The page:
It is useful to indicate at the end of the development of the recommendations process, when it is expected that an update of the recommendations is needed. This can be defined in years, but this might be difficult to define upfront. A better solution is probably to indicate a specific reason for an update being necessary, for example, when one (or more) new treatment options become available. Or when there are other important developments, which might change clinical practice. This should be monitored by the convenor, but also members of the original task force or experts in the field can indicate the need for an update and apply for this to EULAR.

Practical and financial aspects of the project

The most up-to-date information on the budget and practical information for running a project can be found on the EULAR website. In principle, there will be two meetings of the task force. Typically, the meeting starts in the afternoon or evening of day 1 and finishes in the afternoon of day 2. There is a maximum budget to organise each meeting. The list of attendees should fulfil the requirements as specified under ‘D’ and should be approved by the chair of the responsible standing committee. The EULAR secretariat will take care of the practical aspects of these meetings (hotel and meeting room reservation, meals and travel expenses).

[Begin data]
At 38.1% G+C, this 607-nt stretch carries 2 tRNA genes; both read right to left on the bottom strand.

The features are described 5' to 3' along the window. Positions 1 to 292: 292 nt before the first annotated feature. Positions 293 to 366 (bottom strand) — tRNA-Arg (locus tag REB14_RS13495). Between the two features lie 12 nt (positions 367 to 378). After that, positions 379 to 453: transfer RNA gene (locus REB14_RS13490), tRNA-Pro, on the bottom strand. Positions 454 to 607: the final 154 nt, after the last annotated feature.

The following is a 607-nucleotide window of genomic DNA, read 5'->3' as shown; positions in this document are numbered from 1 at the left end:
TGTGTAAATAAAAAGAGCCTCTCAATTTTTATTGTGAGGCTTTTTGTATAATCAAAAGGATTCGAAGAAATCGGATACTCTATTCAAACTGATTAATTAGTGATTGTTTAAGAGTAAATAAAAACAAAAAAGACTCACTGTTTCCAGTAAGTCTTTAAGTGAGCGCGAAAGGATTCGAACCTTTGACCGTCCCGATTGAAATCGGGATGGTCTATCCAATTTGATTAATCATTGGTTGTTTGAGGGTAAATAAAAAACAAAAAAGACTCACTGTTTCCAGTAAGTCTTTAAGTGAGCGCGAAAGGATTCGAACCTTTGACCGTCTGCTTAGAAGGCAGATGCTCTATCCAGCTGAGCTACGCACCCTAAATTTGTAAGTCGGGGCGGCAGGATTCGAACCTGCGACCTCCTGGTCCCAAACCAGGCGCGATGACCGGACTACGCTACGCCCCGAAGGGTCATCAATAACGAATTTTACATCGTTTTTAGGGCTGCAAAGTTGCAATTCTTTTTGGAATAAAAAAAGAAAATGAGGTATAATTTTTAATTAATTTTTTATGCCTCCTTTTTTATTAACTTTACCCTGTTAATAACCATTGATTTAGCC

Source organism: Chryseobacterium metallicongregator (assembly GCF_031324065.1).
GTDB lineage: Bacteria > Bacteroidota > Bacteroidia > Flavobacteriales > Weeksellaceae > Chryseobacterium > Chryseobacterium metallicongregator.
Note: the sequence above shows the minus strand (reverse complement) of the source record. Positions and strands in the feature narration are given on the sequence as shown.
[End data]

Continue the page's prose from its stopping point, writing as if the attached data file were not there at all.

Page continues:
The budget also covers a stipend for the fellow of the project. This is a limited amount and usually only covers a part-time salary for the time of the project. There will be no additional payments for any of the task force members. The most up-to-date information on what is covered by the budget can be found on the EULAR website (http://www.EULAR.org).

EULAR endorsement policy